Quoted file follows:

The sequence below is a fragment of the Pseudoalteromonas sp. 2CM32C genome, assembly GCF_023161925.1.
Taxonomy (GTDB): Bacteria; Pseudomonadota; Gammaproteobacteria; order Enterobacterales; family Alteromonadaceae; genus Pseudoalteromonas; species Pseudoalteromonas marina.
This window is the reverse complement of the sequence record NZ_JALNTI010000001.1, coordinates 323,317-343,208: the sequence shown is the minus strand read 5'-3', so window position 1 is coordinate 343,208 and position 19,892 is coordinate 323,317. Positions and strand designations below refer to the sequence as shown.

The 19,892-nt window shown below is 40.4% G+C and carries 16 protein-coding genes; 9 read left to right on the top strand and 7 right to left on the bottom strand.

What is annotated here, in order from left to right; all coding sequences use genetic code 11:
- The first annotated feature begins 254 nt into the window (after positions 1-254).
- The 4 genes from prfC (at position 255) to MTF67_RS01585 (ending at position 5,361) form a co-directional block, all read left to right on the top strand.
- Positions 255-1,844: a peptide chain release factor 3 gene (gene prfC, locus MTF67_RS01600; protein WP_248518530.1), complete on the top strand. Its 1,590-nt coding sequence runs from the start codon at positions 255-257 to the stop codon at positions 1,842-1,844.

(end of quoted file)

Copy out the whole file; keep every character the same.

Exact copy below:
The sequence below is a fragment of the Pseudoalteromonas sp. 2CM32C genome, assembly GCF_023161925.1.
Taxonomy (GTDB): Bacteria; Pseudomonadota; Gammaproteobacteria; order Enterobacterales; family Alteromonadaceae; genus Pseudoalteromonas; species Pseudoalteromonas marina.
This window is the reverse complement of the sequence record NZ_JALNTI010000001.1, coordinates 323,317-343,208: the sequence shown is the minus strand read 5'-3', so window position 1 is coordinate 343,208 and position 19,892 is coordinate 323,317. Positions and strand designations below refer to the sequence as shown.

The 19,892-nt window shown below is 40.4% G+C and carries 16 protein-coding genes; 9 read left to right on the top strand and 7 right to left on the bottom strand.

What is annotated here, in order from left to right; all coding sequences use genetic code 11:
- The first annotated feature begins 254 nt into the window (after positions 1-254).
- The 4 genes from prfC (at position 255) to MTF67_RS01585 (ending at position 5,361) form a co-directional block, all read left to right on the top strand.
- Positions 255-1,844: a peptide chain release factor 3 gene (gene prfC, locus MTF67_RS01600; protein WP_248518530.1), complete on the top strand. Its 1,590-nt coding sequence runs from the start codon at positions 255-257 to the stop codon at positions 1,842-1,844.